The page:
• http://www.16kinds.com/ Wiktor Kostrzewski

      Loïc – I’m leaving your comment on here, but with a kind request to submit any links for review via email. I haven’t time to police every comment here, and it’s easier for me to delete comments which look like adverts. Blabloo looks cool and I’ll take a look whenever I can.

  • Andy Hockley

    I think you’ve cherry picked there Wiktor. I don’t think (some) teachers were upset because they don;t like having their views challenged. To put it another way there seems to be a continuum of views on this subject which range from “Sugata Mitra has solved the problem of education and has really found out what makes learning work” to “Sugata Mitra is a terrible person who wants to get rid of teachers”. The truth, clearly, lies somewhere along that continuum, but not at either end.

    A lot of his talk was really fascinating (and whatever you think of his views, he is fantastic speaker), and I think the stuff about kids collaborating and becoming engaged and being motivated and involved with their own learning is of course more than valid (and not necessarily new either). His criticism of exams is also very well taken.

    But, at the other end, the suggestion that removing teachers from the equation and replacing them with a bunch of volunteer grannies in the cloud, is, I suggest, not only misguided but positively dangerous in a world in which we have politicians and business leaders who would be only too happy to pick up on arguments such as that one and act upon them. It’s a neo-liberal, austerity wet dream.

    But suggesting that the people who got upset (and let’s also remember that he got a standing ovation, so we’re talking about a speech that very much divided the room, and launched a genuine discussion, so it was very useful anyway) did so because they don;t like to talk about how kids learn or want to bury their heads in the sand, is if I may be honest, genuinely offensive.
    Cheers
    Andy

    • http://www.16kinds.com/ Wiktor Kostrzewski

      Andy – I agree with most of the above, especially the cherry-picking. Everything said, blogged and tweeted so far about this issue is just a spotlight on part of the whole story – that includes the blog post above.
      I was wondering for a long while about the seriousness of the threat of teachers being removed and replaced by computers. Sugata Mitra seems to think this will happen (as he himself admitted during the post-talk interview) – I’m really not sure about this.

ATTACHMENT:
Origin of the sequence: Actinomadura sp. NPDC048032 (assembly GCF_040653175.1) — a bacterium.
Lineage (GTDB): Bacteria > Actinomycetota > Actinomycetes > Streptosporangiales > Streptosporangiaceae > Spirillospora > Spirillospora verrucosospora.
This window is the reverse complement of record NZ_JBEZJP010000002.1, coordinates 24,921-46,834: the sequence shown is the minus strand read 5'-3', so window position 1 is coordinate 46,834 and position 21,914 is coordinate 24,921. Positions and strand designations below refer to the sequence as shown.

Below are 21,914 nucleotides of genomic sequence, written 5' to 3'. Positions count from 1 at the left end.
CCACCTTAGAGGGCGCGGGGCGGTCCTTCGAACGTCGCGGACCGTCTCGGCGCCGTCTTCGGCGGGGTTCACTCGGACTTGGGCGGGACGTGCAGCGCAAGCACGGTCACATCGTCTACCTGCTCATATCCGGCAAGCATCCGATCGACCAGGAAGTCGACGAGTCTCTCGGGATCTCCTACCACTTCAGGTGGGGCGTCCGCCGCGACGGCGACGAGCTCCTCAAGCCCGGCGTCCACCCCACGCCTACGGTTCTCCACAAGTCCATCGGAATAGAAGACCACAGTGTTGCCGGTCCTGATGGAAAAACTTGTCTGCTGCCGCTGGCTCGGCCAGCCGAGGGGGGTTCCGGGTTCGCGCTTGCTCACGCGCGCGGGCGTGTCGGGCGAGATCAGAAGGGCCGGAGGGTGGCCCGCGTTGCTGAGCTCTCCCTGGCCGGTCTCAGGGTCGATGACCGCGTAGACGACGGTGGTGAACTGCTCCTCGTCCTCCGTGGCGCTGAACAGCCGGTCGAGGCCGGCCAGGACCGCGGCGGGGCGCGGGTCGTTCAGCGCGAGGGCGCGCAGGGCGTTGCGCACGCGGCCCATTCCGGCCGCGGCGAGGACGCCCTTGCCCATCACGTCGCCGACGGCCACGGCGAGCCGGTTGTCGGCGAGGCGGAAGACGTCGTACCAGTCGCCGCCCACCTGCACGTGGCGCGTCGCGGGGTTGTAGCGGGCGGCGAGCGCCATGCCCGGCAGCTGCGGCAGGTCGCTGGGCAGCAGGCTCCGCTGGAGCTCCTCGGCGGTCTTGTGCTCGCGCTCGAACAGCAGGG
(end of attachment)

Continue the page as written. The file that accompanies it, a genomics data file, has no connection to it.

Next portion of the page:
• Andy Hockley

        Hi Wiktor. I agree that everyone approaches this speech with their own biases (well, that we all do that all the time). But I do think there were some very balanced blog posts (from Graham Stanley and the Secret DOS in particular). Posts which actually didn;t take one side or the other but highlighted some of the really valid and valuable stuff, and also questioned, thoughtfully, some of the more outlandish claims

    • http://ramonthomas.com/ Ramon Thomas

      After meeting Professor Sugata Mitra in South Africa I am confident he does not claim to have solved the problem of education. Teachers should be upset at what he has discovered because most of them are only doing a good job at maintaining the status quo. This is a direct challenge to the most over-hyped position in society.

      IF and when parents take responsibility for their children’s education, instead of outsourcing it as they have been coerced by forced compulsory school, will we see a change in the right direction. Learning’s the answer, what’s the question.

      • http://www.16kinds.com/ Wiktor Kostrzewski

        Ramon, I’m not sure that’s a fair thing to say about teachers – certainly not the ones who were at the conference I’m referring to – most of them are brilliant at pushing the envelope and changing their industry for the better!
        But you’re spot-on with the focus on the learning, as well as the teaching process.

      • Andy Hockley

        Where do you live Ramon? I know of no country in the world where teachers are the most over-hyped position in society. Teachers are, for the most part, incredibly caring and hard working, trying desperately to do the best they can for their students, while dealing with the constrictions of a difficult (at best) system. yet they are also blamed for all the shortcomings of that system. (not dissimlar to nurses, say).

        I’d love to come and live somewhere where teachers are actually accorded a bit of respect. And “over hyped”? Wow. That sounds like a utopia.

  • richardjuckes

    Thank you for posting so quickly on this. I watched the recording of @ELTjam’s talk yesterday afternoon – http://www.eltjam.com/eltjam-iatefl-2014-on-what-edtech-means-for-elt/ – which for me helped to explain where some of the rhetoric was coming come, because it really did seem unnecessarily harshly worded. Perhaps the outpouring of emotion can now lead to some kind of positive engagement.

    • http://www.16kinds.com/ Wiktor Kostrzewski

      The ELTjam guys really delivered on IATEFL, didn’t they? :)

  • http://www.ils.uw.edu.pl/387.html Michał B. Paradowski

    Thank you for this neat overview of Sugata Mitra’s arguments, Wiktor. I’m a bit late to the game, but you can find my commentary at http://sciencebin.wordpress.com/article/edtech-and-minimally-invasive-education-the-sole-way-forward/